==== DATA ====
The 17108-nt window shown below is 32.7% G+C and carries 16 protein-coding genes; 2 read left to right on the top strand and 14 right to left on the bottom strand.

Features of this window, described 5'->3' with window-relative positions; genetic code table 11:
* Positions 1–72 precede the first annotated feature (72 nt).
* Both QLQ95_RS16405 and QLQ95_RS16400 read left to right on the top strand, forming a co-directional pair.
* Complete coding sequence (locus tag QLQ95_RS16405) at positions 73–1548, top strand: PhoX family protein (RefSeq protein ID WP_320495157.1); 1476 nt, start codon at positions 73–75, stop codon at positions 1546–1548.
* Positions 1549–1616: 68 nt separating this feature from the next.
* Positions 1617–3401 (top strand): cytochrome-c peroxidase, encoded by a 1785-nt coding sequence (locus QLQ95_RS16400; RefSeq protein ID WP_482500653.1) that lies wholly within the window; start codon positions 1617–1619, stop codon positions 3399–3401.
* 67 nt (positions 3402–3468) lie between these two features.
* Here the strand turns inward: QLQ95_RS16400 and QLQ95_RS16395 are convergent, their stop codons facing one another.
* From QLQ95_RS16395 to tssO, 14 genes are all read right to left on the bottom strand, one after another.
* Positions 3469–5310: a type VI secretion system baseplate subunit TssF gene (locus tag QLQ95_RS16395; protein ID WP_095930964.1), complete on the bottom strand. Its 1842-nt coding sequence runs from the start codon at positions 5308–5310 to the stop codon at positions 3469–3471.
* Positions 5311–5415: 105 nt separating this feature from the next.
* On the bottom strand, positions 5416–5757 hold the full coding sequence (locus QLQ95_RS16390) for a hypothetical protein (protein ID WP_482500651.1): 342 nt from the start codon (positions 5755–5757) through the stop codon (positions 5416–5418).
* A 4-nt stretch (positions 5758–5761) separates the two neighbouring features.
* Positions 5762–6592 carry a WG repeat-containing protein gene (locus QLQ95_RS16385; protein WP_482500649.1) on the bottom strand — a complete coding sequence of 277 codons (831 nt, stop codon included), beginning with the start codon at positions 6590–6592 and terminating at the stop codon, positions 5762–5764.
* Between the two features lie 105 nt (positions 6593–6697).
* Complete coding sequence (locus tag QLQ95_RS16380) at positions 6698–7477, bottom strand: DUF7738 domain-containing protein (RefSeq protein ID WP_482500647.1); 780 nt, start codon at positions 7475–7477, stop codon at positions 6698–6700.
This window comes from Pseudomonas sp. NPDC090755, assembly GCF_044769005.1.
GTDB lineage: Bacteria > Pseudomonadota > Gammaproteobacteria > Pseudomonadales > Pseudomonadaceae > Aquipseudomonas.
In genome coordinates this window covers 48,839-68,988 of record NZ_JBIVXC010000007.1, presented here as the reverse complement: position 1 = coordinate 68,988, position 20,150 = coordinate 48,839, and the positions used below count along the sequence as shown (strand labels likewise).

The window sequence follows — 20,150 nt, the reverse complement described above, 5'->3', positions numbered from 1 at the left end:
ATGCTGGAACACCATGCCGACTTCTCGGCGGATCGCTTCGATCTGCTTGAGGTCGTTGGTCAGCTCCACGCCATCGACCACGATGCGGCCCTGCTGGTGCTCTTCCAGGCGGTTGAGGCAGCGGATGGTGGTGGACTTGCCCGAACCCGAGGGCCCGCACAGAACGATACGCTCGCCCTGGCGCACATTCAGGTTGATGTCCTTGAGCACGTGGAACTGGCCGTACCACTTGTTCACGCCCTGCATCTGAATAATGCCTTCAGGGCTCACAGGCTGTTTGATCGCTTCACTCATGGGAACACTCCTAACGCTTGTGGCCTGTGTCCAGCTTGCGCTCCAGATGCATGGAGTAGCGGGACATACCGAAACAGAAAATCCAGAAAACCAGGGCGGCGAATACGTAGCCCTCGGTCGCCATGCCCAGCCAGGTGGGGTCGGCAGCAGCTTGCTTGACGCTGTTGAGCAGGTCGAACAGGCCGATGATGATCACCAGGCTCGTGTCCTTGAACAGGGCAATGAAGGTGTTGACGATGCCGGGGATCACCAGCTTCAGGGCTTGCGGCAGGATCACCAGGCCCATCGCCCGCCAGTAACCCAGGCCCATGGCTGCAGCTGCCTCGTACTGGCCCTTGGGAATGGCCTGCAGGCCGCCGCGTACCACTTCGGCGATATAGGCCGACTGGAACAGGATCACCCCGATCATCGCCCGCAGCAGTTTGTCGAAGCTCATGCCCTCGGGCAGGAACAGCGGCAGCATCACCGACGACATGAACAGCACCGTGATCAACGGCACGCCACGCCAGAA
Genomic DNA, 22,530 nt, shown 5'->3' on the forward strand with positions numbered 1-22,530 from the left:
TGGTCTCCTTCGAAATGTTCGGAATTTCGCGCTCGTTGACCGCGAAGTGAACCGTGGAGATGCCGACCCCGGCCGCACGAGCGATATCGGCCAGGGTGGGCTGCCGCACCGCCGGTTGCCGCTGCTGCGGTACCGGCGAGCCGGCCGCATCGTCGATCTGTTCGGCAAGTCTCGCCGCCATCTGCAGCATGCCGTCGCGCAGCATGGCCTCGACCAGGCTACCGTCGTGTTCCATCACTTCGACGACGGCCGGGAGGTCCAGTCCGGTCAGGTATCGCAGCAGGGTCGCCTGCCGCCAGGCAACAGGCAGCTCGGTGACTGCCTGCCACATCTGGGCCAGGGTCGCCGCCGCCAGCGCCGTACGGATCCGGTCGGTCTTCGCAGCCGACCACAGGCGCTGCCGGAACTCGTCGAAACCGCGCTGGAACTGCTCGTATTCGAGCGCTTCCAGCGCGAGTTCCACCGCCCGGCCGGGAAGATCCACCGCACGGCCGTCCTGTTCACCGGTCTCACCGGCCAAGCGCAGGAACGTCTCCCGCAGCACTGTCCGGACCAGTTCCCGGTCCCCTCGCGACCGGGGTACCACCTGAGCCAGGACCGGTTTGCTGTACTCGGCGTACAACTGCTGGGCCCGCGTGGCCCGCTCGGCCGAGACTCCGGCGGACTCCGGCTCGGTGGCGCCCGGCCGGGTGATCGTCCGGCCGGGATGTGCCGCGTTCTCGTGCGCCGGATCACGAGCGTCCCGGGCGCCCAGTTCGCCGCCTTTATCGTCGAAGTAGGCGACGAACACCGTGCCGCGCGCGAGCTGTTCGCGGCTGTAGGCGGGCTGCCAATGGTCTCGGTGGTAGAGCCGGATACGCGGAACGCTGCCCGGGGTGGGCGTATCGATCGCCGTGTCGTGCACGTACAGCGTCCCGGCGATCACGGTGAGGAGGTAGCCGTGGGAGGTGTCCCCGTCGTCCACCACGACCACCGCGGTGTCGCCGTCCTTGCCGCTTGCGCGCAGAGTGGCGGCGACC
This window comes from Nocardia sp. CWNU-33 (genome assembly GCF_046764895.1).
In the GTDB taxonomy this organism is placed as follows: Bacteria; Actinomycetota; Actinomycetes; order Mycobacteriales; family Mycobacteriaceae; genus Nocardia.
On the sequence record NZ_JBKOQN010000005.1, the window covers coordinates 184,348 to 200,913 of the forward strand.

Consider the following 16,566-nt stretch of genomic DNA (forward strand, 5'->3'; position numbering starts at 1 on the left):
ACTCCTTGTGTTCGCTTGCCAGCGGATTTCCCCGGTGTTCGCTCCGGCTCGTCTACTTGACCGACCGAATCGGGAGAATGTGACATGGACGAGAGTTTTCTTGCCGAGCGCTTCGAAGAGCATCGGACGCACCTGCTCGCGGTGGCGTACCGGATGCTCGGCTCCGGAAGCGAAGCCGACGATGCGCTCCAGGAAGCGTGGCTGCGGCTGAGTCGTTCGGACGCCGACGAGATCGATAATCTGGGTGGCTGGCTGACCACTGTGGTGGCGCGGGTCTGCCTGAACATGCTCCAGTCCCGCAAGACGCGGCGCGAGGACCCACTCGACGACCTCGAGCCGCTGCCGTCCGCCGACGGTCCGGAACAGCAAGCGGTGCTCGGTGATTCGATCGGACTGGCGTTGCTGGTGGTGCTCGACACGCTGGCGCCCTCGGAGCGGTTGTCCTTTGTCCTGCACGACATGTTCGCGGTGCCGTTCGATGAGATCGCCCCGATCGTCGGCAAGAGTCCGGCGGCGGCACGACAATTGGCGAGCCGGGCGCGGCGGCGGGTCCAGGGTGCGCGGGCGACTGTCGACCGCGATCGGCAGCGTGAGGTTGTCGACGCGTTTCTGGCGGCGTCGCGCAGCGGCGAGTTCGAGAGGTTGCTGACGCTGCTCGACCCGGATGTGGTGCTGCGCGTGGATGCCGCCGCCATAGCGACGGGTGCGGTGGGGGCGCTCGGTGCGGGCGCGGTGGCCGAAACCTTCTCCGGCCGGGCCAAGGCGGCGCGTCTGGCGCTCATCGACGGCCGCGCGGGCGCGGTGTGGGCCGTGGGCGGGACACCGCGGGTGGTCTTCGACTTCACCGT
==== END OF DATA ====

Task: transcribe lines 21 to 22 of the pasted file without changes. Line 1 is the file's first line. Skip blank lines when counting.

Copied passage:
The window sequence follows — 20,150 nt, the reverse complement described above, 5'->3', positions numbered from 1 at the left end:
ATGCTGGAACACCATGCCGACTTCTCGGCGGATCGCTTCGATCTGCTTGAGGTCGTTGGTCAGCTCCACGCCATCGACCACGATGCGGCCCTGCTGGTGCTCTTCCAGGCGGTTGAGGCAGCGGATGGTGGTGGACTTGCCCGAACCCGAGGGCCCGCACAGAACGATACGCTCGCCCTGGCGCACATTCAGGTTGATGTCCTTGAGCACGTGGAACTGGCCGTACCACTTGTTCACGCCCTGCATCTGAATAATGCCTTCAGGGCTCACAGGCTGTTTGATCGCTTCACTCATGGGAACACTCCTAACGCTTGTGGCCTGTGTCCAGCTTGCGCTCCAGATGCATGGAGTAGCGGGACATACCGAAACAGAAAATCCAGAAAACCAGGGCGGCGAATACGTAGCCCTCGGTCGCCATGCCCAGCCAGGTGGGGTCGGCAGCAGCTTGCTTGACGCTGTTGAGCAGGTCGAACAGGCCGATGATGATCACCAGGCTCGTGTCCTTGAACAGGGCAATGAAGGTGTTGACGATGCCGGGGATCACCAGCTTCAGGGCTTGCGGCAGGATCACCAGGCCCATCGCCCGCCAGTAACCCAGGCCCATGGCTGCAGCTGCCTCGTACTGGCCCTTGGGAATGGCCTGCAGGCCGCCGCGTACCACTTCGGCGATATAGGCCGACTGGAACAGGATCACCCCGATCATCGCCCGCAGCAGTTTGTCGAAGCTCATGCCCTCGGGCAGGAACAGCGGCAGCATCACCGACGACATGAACAGCACCGTGATCAACGGCACGCCACGCCAGAA